The BBC weathermap is not a true planar projection, though. It's a 3D projection rendered onto 2D, emulating the view of the UK from orbit. Neither ground-level angles, nor latitudinal distance, nor longitudinal distance, nor surface area are preserved. All distances and all areas are reduced. This is because the projection is seemingly taken from somewhere above France, so the south of England is close to the camera, and the north of Scotland is not only further away (hence smaller) but also reduced in height due to the curvature of the Earth included in the projection.

    When this first came in (years ago now), the justification of this was that it is more "natural" to look at, and easier to understand... but only a handful of people have ever had the opportunity to see the UK from such an angle, so I can't see what's so natural about it. Furthermore, the BBC initially refused to allow any regional opt-out from the standard projection, so the Scottish weather was on a zoomed subsection of the map, which had practically zero north/south resolution compared to exaggerated east/west.

    After a lot of complaints, the BBC tweaked the angles slightly, but the problem still remains. It is particularly irritating that the Gaelic weather forecasts, half of whose target audience are in the Highlands and Islands, is forced to use the same map, where their part of Scotland is so drastically shrunken that a single weather symbol blocks out over a hundred miles on the map.

  • by Sesostris III ( 730910 ) on Saturday March 01, 2014 @12:54PM (#46376101)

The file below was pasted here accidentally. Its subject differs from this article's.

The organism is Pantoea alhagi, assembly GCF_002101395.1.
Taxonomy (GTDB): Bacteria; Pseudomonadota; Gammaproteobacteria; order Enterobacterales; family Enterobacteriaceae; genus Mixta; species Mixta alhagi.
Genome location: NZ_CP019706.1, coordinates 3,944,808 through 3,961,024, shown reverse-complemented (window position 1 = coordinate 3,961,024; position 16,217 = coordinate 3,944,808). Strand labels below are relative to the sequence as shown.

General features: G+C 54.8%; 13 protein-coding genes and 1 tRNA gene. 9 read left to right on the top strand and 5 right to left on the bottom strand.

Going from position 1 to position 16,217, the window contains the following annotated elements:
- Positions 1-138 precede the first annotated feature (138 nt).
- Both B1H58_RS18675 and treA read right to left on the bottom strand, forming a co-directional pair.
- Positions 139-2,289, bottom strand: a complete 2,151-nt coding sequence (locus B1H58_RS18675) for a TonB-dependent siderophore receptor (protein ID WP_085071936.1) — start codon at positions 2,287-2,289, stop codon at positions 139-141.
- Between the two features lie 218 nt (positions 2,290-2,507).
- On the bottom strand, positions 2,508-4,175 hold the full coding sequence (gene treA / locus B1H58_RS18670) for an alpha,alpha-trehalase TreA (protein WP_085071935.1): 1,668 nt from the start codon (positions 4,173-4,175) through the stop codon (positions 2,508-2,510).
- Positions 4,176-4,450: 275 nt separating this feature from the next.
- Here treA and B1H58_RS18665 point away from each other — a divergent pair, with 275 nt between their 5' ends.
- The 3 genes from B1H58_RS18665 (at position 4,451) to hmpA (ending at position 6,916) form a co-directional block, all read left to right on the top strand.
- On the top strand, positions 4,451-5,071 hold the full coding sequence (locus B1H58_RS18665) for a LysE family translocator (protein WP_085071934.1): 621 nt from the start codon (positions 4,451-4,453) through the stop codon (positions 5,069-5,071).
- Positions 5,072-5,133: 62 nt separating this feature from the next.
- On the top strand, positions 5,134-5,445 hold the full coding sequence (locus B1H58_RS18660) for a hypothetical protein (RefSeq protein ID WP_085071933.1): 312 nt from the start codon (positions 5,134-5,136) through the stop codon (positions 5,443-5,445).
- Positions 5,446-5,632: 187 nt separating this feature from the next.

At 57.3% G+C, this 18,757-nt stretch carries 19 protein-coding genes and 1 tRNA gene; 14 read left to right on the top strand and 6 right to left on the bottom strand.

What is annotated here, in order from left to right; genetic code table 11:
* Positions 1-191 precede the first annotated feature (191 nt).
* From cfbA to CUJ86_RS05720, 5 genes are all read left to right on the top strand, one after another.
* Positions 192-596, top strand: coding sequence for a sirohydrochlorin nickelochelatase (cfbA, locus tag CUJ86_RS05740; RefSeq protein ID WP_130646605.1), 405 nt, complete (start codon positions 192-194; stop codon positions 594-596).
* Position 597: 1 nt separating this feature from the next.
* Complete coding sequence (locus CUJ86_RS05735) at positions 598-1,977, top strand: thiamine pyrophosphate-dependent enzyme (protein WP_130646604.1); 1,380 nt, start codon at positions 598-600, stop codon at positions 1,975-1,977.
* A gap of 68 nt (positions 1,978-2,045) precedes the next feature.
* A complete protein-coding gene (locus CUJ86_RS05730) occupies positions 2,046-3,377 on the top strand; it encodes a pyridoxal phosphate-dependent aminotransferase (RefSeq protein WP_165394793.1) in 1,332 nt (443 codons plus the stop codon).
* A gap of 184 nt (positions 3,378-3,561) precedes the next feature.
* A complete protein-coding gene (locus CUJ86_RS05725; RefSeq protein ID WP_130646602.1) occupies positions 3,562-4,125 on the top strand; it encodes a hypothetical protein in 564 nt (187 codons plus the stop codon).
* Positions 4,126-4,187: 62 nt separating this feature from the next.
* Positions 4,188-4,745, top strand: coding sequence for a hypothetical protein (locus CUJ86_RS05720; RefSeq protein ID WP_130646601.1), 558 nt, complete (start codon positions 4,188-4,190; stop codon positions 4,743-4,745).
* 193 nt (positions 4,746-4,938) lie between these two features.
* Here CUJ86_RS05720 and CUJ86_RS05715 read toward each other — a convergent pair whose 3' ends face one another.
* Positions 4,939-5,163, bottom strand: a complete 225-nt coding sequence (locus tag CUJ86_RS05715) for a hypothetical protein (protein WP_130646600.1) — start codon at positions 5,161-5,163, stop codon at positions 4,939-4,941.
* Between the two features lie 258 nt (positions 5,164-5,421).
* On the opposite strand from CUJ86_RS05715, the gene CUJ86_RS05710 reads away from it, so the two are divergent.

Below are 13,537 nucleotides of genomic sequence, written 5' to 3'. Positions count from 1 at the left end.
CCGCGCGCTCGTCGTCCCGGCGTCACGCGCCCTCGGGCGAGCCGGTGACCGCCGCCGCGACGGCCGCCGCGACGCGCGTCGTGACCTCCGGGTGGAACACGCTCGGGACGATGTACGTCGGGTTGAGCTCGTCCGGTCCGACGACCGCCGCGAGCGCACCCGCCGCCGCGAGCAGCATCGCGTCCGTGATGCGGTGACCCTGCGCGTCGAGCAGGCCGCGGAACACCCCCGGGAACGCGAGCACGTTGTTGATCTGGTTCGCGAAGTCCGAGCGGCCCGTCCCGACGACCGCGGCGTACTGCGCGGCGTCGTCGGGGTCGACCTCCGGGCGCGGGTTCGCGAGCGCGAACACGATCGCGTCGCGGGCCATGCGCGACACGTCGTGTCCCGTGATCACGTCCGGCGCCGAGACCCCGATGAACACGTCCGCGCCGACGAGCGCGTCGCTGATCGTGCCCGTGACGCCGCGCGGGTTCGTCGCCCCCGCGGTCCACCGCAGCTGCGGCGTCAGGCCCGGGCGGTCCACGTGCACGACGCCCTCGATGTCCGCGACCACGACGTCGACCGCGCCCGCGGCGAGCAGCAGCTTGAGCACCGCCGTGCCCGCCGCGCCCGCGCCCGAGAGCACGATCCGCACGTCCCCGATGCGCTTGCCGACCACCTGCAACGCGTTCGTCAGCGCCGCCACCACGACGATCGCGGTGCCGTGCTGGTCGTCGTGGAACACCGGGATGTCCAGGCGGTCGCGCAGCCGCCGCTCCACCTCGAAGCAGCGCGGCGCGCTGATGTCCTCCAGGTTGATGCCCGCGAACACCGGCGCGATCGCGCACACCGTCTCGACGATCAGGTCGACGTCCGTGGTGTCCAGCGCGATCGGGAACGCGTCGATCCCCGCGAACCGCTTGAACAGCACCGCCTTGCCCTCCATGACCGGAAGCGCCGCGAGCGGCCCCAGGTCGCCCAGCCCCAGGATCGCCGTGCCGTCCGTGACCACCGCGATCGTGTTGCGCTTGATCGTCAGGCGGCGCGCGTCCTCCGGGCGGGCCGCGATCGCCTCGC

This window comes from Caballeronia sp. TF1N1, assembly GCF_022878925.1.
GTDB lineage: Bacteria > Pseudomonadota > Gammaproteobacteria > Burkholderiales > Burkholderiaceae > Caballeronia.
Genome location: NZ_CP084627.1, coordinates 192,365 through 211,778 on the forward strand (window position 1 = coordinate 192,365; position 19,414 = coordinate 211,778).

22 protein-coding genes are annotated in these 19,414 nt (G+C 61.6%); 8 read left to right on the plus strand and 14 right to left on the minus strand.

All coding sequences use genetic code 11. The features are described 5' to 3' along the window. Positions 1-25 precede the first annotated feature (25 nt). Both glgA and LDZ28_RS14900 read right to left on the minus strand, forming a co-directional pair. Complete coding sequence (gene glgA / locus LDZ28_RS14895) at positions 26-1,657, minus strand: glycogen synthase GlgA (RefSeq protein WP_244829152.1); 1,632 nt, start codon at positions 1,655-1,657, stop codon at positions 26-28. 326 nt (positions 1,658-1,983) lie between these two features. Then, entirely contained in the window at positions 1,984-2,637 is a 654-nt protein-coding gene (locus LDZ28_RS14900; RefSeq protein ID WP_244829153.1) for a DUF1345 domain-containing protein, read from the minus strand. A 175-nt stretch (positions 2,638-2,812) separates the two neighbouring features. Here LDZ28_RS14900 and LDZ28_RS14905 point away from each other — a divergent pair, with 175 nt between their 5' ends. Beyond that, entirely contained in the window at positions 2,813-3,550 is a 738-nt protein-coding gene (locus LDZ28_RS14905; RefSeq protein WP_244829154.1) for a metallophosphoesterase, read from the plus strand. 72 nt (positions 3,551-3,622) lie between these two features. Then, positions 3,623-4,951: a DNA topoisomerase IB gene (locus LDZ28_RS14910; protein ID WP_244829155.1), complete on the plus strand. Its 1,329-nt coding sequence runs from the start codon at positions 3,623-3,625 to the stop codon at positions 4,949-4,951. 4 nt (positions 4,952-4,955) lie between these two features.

Yes, I don't get a say (as in voting in the referendum) on this, and I accept that as right and proper. The decision whether to become independent or not is being rightly left to the voters of Scotland. I don't need to be referred to an article by Roger Scruton to "educate" myself on this! Actually, What I was trying to point out is that the voters of Scotland haven't as yet has a say on this themselves - they will do in September - so to indicate that they have already come to a decision (and that the decision was for 'moral' reasons) is incorrect.

    Yes, I'm sure the rUK could vote in a Labour government on it's own. That was not the point I was trying to make. What I was pointing out was that the phrase "Successive Tory governments" seems to ignore the existence of the last Labour government (1997 to 2010), a government where much of the 'top brass' was Scottish.

    (Talking of governments and parties, the McCrone report, although commissioned by a Conservative Government, was suppressed by the Labour Government under Harold Wilson!)